Hamlet, September 3, 2011

Minnesota State Fair Grandstand

Falcon Heights, MN


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Hamlet

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(MOUTH TRUMPET FANFARE)

GK: It's September, fall is on the way, and then darkness, ice and snow, the bitter winds of winter, so now is the time for feasting and going on rides and more feasting ----- (BELCH) time for the State Fair. If you're feeling melancholy, maybe what you need is a few minutes on the ferris wheel and something on a stick.

TR: To eat, or not to eat: that is the question: Whether 'tis nobler in the mind to abstain from deep-fried Oreos and avoid a sea of troubles. But the cheese curds and the natural corn cobs That flesh is heir to, 'tis a compilation Devoutly to be wish'd. To eat, to sleep; To eat: perchance ice cream: ay, there's the tub.

(MOUTH TRUMPET FANFARE)

GK: Life is strange. You find out that your uncle poured poison in your father's ear and killed him and married your mother ----- it's a shock, no way around it. But does it help to sit and brood? No. Slings and arrows of outrageous fortune, yes, but at the State Fair you can sit on the sling and they harness you up and throw you a hundred feet in the air. (BWANGGG OF SPRING, TK CRY OUTWARD FAST, WHOOSH, BOINGGGGG) Other people enjoy it; maybe you can too, even if you're having a particularly hard time now like Orestes.

FN: Boy O boy. What a year. Long story short----- Dad went off to war and to make the gods happy he sacrificed my sister Iphigenia which really ticked off my mom Clytemnestra so she shacked up with this guy Aegisthus and when Dad came home with his girlfriend Cassandra, Mom murdered him ----- Dad was getting out of the bathtub and she threw a bathrobe over him and stabbed him to death ----- you wonder why they don't study Greek tragedy in high school, that's why ---- sex and violence, violence and sex ------ so anyway, as Dad's son, I've got a responsibility to avenge his death and so I head home to kill my own mother, but on the way I took a break and stopped at the Fair, had a couple corn dogs and a taco and corn on the cob and ----- it was good, you know? When you're in the cruel hands of fate, and the gods are just about to do God know what ---- there's nothing like a corn dog and a ride on the ferris wheel. Nothing.

GK: Good luck, Orestes.

FN: Thanks.

(TRUMPET FANFARE)

TR: STEL-------LAAAAAAAAAAA! STEL-------------LA!!!

ER: I'm right here, Stanley.

TR: You all ready to go to the Fair? Huh, baby? What you say we go to the Fair and make those colored lights go around? Huh?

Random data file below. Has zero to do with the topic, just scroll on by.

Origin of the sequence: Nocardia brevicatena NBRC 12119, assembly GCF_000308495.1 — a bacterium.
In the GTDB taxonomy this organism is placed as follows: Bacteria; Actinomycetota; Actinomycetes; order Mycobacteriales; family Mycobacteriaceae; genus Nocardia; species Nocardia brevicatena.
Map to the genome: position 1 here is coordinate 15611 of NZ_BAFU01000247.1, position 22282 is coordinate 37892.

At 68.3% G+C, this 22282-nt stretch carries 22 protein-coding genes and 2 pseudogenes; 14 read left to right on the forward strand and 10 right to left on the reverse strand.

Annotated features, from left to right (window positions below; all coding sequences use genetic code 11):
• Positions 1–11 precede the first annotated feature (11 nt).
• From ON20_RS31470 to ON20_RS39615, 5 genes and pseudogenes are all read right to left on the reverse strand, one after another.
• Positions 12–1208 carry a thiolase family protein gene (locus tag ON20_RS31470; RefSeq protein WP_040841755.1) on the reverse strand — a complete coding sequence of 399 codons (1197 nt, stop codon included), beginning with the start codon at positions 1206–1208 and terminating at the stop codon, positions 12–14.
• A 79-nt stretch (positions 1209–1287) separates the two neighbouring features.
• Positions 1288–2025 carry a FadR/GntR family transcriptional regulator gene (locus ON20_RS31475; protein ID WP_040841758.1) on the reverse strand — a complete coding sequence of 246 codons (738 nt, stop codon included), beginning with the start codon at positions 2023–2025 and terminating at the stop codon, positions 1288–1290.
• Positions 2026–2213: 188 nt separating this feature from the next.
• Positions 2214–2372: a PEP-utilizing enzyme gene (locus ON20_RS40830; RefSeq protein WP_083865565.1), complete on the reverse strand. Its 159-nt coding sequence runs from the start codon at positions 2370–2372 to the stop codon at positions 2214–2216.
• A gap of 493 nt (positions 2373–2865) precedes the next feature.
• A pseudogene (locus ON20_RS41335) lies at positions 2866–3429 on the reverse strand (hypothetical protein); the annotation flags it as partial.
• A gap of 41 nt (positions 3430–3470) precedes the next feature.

ER: You going to go to the Fair in your undershirt?

TR: I like this shirt.

ER: It doesn't have sleeves----

TR: It's a muscle shirt.

SS (SOUTHERN): I believe it's called a Wife-Beater.

ER: Blanche, darling! I thought you were taking a hot bath to cool off----

SS (SOUTHERN): I heard you say you were going to the Fair.

ER: You want to come to the Fair, honey?

SS (SOUTHERN): When we lived at Belle Rive, remember? You and I used to go to the Fair in our frilly gowns with all the petticoats and our hair done up and carrying parasols and men would carry us over the mud puddles.

TR: Yeah, well, those days are over, okay? You're no better than anybody else, Blanche. So get over yourself.

ER: Stanley---- please.

FN: Afternoon, Miss Blanche.

SS (SOUTHERN): Who is he? This man in white----

FN: Don't be afraid. I'm going to take you for a ride.

ER: Stanley----- don't do this-----

FN: Just sit down on the seat, Blanche.

SS (SOUTHERN): I have always depended on the kindness of strangers.

ER: Stanley-----

SS (SOUTHERN): Why ever are you fastening this belt around me?

TR: It's called the Human Slingshot, Blanche. (SLOW RATCHET)

SS: The Human Slingshot! What is that? Why are they pulling on those ropes?

TR: Those aren't ropes. Those are bungee cords.

SS: Bungee what? (BWANGGG OF SPRING, SS CRY OUTWARD FAST, WHOOSH)

GK: The State Fair. Maybe it's what you need.

(TRUMPET FANFARE)

Old Sweet Songs: A Prairie Home Companion 1974-1976

Old Sweet Songs

Lovingly selected from the earliest archives of A Prairie Home Companion, this heirloom collection represents the music from earliest years of the now legendary show: 1974–1976. With songs and tunes from jazz pianist Butch Thompson, mandolin maestro Peter Ostroushko, Dakota Dave Hull and the first house band, The Powdermilk Biscuit Band (Adam Granger, Bob Douglas and Mary DuShane).

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